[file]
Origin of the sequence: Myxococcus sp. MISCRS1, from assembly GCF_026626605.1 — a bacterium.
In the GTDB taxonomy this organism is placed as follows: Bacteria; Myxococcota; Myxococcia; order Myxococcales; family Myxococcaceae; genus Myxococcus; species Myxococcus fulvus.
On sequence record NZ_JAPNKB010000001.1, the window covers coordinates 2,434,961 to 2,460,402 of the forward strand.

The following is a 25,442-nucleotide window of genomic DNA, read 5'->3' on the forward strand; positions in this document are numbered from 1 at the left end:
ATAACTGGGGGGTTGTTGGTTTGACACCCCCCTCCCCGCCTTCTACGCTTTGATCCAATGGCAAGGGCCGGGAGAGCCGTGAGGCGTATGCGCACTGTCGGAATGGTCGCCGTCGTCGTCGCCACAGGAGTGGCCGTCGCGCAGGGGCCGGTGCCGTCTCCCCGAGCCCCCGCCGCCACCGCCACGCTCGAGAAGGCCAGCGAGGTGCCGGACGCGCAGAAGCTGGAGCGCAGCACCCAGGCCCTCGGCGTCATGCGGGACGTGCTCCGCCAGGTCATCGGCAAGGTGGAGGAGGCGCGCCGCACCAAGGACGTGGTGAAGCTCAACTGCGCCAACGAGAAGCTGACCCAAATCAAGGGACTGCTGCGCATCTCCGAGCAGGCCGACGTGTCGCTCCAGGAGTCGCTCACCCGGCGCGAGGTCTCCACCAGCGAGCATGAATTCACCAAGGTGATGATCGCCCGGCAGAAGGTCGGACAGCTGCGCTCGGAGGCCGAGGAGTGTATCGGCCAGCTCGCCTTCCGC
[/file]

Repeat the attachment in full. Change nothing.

Origin of the sequence: Myxococcus sp. MISCRS1, from assembly GCF_026626605.1 — a bacterium.
In the GTDB taxonomy this organism is placed as follows: Bacteria; Myxococcota; Myxococcia; order Myxococcales; family Myxococcaceae; genus Myxococcus; species Myxococcus fulvus.
On sequence record NZ_JAPNKB010000001.1, the window covers coordinates 2,434,961 to 2,460,402 of the forward strand.

The following is a 25,442-nucleotide window of genomic DNA, read 5'->3' on the forward strand; positions in this document are numbered from 1 at the left end:
ATAACTGGGGGGTTGTTGGTTTGACACCCCCCTCCCCGCCTTCTACGCTTTGATCCAATGGCAAGGGCCGGGAGAGCCGTGAGGCGTATGCGCACTGTCGGAATGGTCGCCGTCGTCGTCGCCACAGGAGTGGCCGTCGCGCAGGGGCCGGTGCCGTCTCCCCGAGCCCCCGCCGCCACCGCCACGCTCGAGAAGGCCAGCGAGGTGCCGGACGCGCAGAAGCTGGAGCGCAGCACCCAGGCCCTCGGCGTCATGCGGGACGTGCTCCGCCAGGTCATCGGCAAGGTGGAGGAGGCGCGCCGCACCAAGGACGTGGTGAAGCTCAACTGCGCCAACGAGAAGCTGACCCAAATCAAGGGACTGCTGCGCATCTCCGAGCAGGCCGACGTGTCGCTCCAGGAGTCGCTCACCCGGCGCGAGGTCTCCACCAGCGAGCATGAATTCACCAAGGTGATGATCGCCCGGCAGAAGGTCGGACAGCTGCGCTCGGAGGCCGAGGAGTGTATCGGCCAGCTCGCCTTCCGC